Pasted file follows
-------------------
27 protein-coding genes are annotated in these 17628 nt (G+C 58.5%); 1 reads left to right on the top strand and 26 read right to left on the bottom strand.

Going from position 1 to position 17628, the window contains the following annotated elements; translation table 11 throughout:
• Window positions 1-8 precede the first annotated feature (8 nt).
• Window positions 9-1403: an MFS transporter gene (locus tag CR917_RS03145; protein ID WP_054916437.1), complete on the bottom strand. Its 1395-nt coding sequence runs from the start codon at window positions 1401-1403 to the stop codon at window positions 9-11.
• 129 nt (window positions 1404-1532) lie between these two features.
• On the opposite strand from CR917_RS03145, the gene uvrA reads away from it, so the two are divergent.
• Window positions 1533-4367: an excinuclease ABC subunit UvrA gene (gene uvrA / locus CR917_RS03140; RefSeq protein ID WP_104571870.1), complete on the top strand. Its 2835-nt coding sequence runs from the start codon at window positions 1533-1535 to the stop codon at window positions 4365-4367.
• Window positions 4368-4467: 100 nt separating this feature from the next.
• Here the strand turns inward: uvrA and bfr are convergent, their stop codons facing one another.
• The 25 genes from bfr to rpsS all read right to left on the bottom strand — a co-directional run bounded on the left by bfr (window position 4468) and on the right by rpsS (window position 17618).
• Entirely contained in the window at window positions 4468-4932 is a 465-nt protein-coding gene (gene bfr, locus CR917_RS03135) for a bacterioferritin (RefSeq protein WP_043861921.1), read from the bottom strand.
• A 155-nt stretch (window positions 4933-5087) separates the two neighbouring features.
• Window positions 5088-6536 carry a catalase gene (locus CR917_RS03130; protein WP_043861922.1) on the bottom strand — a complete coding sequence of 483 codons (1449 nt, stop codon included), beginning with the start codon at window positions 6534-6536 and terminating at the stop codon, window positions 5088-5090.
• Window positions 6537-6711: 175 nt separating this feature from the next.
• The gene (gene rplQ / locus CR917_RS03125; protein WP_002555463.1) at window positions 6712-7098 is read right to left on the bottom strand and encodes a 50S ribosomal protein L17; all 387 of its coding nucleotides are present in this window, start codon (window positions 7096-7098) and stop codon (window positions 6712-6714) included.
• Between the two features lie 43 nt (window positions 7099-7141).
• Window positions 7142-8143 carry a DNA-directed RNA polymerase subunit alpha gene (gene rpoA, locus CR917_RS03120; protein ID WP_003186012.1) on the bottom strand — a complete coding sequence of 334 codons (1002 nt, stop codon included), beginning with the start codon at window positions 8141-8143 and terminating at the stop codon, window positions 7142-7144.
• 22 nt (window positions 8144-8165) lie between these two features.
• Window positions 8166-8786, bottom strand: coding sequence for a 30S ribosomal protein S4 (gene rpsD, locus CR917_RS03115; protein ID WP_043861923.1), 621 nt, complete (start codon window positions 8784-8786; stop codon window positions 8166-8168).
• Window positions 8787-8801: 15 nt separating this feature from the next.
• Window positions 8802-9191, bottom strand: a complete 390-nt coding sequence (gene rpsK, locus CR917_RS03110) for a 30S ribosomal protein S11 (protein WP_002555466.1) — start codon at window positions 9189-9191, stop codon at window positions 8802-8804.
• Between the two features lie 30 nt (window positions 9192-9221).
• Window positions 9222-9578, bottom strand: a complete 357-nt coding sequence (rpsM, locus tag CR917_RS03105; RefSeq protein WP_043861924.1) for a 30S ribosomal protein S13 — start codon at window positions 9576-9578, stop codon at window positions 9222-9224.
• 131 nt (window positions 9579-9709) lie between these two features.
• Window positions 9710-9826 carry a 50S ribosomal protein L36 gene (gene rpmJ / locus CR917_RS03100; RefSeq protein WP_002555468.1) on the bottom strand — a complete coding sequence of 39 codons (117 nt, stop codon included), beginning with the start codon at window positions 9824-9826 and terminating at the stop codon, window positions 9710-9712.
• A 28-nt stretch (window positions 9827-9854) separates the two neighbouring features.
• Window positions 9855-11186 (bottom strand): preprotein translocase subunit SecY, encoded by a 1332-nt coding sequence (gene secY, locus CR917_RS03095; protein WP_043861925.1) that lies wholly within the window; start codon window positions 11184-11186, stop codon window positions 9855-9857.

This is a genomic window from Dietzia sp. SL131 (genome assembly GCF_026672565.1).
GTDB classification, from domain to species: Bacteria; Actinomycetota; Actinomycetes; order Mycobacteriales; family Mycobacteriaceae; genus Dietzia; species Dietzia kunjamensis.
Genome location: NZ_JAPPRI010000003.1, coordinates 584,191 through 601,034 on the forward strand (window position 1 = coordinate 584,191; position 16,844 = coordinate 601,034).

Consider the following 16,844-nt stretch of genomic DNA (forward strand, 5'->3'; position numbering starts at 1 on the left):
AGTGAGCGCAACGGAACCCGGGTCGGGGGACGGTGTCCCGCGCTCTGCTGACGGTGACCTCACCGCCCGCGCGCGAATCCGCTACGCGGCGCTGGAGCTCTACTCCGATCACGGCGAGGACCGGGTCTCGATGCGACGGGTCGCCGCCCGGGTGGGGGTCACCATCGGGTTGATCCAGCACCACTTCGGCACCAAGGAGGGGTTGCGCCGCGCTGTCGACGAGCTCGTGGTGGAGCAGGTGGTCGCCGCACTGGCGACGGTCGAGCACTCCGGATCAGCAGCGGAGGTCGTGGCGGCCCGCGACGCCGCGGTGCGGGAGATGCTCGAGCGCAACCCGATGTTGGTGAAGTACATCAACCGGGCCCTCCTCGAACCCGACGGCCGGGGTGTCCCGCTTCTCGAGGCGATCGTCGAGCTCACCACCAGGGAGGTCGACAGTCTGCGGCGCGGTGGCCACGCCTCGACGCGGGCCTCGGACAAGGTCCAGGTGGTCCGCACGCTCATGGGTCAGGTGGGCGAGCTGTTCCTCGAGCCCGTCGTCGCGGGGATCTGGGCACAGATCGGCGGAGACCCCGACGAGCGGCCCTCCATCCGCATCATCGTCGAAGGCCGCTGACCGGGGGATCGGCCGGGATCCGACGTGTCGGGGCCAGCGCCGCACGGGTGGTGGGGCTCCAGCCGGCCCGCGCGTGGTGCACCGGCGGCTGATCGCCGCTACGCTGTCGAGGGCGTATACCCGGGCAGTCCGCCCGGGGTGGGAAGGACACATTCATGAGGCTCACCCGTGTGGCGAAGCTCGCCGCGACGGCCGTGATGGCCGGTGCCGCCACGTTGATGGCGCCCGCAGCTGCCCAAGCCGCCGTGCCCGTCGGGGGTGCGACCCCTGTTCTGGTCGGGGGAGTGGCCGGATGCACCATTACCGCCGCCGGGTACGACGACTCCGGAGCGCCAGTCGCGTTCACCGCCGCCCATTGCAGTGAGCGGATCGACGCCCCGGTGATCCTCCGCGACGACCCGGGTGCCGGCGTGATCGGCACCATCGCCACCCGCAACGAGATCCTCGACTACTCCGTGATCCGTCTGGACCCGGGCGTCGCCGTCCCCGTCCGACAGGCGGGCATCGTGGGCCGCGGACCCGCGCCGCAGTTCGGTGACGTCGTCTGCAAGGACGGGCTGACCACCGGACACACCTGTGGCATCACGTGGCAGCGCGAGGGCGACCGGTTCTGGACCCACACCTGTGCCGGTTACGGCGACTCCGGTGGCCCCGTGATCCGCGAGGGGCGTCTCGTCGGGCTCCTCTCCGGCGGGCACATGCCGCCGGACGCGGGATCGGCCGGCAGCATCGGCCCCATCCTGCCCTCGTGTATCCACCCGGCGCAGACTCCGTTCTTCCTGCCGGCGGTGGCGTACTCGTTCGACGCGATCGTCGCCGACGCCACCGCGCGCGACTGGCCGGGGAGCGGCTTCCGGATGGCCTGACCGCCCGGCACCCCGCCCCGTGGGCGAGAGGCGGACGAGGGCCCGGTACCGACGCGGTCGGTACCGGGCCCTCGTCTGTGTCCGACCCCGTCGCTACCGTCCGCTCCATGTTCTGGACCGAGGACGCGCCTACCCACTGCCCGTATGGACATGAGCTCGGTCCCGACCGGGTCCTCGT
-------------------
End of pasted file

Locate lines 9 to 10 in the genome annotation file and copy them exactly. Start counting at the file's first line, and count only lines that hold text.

• Here the strand turns inward: uvrA and bfr are convergent, their stop codons facing one another.
• The 25 genes from bfr to rpsS all read right to left on the bottom strand — a co-directional run bounded on the left by bfr (window position 4468) and on the right by rpsS (window position 17618).